(a) Category 1.1i Investor Residential Band 1
(b) Category 1.2i Investor Residential Band 2
(c) Category 1.3i Investor Residential Band 3
(d) Category 1.4i Investor Residential Band 4
(e) Category 1.5i Investor Residential – Other
(f) Category 2.1i Investor Special Residential – Horizontal
(g) Category 2.2i Investor Special Residential – Vertical
was an improper exercise of the power conferred on the respondent under the LGA.
 It follows that the Councils resolution of 11 July 2013 by which it made and levied a differential general rate in relation to each of those categories should be set aside as should the various rate notices issued to the applicants dependent upon those categories. In that regard I note that the application only refers to the rate notices relevant to the original applicant, Mr Paton.
 The applicants should have their costs.
 I will hear from the parties as to the formal orders that should be made in the light of these reasons.
 Para (a) of  above found in the last dot point of s 3 of the revenue statement quoted below at 
 Para (b) of  found in the first paragraph of s 6.1 of the revenue policy; para (c) of  also found in s 6.1; para (d) of  found in the first dot point of s 6.2.2 of the revenue policy. The revenue policy is quoted below at 
 My attention was taken to a passage in the speech where the Mayor spoke in similar terms to the corporate services director as set out in (f) of : People who own investment properties have the ability to earn income and claim a tax deduction for rates and other expenses for their investment property see p52 of Ex A to the affidavit of Mr Omundson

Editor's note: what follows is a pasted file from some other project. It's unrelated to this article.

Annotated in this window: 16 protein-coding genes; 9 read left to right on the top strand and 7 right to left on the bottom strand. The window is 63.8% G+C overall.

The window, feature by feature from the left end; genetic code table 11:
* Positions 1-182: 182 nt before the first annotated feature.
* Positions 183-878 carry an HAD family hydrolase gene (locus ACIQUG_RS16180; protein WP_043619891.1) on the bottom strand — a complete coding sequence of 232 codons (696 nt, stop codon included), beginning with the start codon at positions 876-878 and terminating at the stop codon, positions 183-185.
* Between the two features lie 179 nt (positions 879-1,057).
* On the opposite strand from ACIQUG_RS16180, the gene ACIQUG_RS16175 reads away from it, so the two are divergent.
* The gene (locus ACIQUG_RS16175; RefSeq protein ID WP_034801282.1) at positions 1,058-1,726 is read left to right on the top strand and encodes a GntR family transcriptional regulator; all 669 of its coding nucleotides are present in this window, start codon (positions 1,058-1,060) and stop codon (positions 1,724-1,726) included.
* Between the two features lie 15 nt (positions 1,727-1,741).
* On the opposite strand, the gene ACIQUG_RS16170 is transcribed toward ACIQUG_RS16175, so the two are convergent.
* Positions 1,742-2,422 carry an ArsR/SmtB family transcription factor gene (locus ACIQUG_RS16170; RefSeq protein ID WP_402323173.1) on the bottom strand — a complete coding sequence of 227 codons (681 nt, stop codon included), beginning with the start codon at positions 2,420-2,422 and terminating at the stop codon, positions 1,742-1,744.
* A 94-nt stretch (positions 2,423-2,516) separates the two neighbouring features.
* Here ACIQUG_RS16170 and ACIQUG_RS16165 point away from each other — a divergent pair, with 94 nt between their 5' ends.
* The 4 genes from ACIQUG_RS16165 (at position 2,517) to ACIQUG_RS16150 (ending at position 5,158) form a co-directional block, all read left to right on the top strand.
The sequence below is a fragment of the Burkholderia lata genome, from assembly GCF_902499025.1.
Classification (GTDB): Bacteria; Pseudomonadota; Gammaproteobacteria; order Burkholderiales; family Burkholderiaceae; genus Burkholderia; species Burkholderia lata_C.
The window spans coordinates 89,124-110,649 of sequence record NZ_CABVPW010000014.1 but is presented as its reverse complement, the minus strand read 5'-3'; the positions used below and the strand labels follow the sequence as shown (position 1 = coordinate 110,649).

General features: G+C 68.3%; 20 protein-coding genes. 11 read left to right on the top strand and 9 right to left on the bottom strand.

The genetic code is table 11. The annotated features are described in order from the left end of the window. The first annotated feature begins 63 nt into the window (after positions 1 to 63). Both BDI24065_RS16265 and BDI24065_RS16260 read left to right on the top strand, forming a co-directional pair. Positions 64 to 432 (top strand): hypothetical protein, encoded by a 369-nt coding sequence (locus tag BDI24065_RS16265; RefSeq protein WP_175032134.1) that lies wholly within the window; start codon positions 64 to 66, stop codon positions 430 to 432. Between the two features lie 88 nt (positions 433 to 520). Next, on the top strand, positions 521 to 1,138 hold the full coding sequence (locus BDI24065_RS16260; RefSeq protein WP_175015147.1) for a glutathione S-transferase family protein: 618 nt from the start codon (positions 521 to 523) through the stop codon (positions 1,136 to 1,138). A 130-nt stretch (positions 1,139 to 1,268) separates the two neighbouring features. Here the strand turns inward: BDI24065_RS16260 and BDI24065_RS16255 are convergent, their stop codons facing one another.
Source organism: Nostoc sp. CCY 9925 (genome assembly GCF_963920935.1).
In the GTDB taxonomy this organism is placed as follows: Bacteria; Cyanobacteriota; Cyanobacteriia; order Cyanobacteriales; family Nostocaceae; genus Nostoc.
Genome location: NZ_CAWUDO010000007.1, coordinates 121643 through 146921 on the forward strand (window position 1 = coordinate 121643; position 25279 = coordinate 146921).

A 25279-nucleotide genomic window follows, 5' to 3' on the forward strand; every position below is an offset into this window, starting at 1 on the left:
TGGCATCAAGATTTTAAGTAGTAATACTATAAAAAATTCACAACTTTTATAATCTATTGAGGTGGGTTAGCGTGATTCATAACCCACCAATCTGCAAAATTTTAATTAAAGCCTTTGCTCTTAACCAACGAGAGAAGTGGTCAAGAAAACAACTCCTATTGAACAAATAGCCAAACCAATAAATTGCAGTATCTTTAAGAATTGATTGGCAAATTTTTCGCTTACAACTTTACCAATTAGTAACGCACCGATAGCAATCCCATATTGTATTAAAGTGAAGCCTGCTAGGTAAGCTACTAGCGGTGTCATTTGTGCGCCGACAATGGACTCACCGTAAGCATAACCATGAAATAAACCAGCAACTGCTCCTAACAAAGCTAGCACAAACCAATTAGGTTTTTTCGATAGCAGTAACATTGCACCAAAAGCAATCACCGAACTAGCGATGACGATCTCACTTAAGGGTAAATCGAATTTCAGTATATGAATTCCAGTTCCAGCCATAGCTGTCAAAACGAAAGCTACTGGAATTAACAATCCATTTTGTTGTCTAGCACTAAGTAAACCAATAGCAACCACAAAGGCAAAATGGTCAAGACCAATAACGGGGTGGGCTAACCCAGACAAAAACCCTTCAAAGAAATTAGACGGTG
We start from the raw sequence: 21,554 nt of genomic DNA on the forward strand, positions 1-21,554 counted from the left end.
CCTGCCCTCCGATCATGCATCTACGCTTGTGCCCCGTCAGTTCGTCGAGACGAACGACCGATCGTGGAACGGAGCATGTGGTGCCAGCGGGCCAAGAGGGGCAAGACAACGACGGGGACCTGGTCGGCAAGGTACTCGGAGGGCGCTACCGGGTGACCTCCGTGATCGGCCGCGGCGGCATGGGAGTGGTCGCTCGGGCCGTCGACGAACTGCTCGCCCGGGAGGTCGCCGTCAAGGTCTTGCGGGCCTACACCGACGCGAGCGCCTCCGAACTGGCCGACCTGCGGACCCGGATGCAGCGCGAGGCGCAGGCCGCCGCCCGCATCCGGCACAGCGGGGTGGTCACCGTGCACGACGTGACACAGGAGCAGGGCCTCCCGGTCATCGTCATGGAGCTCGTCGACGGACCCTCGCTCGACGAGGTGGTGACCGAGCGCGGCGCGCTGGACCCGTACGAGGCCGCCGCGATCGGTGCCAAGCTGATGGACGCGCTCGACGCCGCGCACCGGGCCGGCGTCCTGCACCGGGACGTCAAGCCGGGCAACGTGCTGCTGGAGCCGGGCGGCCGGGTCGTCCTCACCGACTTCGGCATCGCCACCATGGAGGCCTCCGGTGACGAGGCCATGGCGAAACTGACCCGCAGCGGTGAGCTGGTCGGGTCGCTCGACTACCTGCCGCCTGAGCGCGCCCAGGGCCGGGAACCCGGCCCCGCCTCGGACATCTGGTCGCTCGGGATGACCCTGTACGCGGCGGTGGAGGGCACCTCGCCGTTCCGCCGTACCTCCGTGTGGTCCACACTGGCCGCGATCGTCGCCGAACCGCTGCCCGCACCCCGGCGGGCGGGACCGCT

Para (e) of  above found in press clippings tendered by the applicants. I will have the press clippings marked A for identification
 Para (f) of  above found in press clippings tendered by the applicants
 See pp51-56 of Ex A to the affidavit of Mr Omundson
 As in force on 11 July 2013 when the Council made its decision.
 Again as in force on 11 July 2013 when the Council made its decision
 My emphasis throughout
 Again my emphasis throughout
 My emphasis to highlight the relevant differences
 My emphasis
 See  above
 Ibid 
 Ibid 
 I can detect only one difference and that is the presence of s 977 in the legislation under consideration in Xstrata Coal and its requirement that the Council state the criteria by which land is to be categorised. As Mr Hinson of Queens Counsel pointed out that compares to the present requirement that the Council state a description of each rating category: ss 81(3) and 17291)(a)(ii) of the LGR
 See p39 of Ex A to the affidavit of Mr Omundson
 See pp39-40 of Ex A to the affidavit of Mr Omundson
 See p2 of Ex A to the affidavit of Mr Omundson
 Each quote from section 3 of the Councils Revenue Statement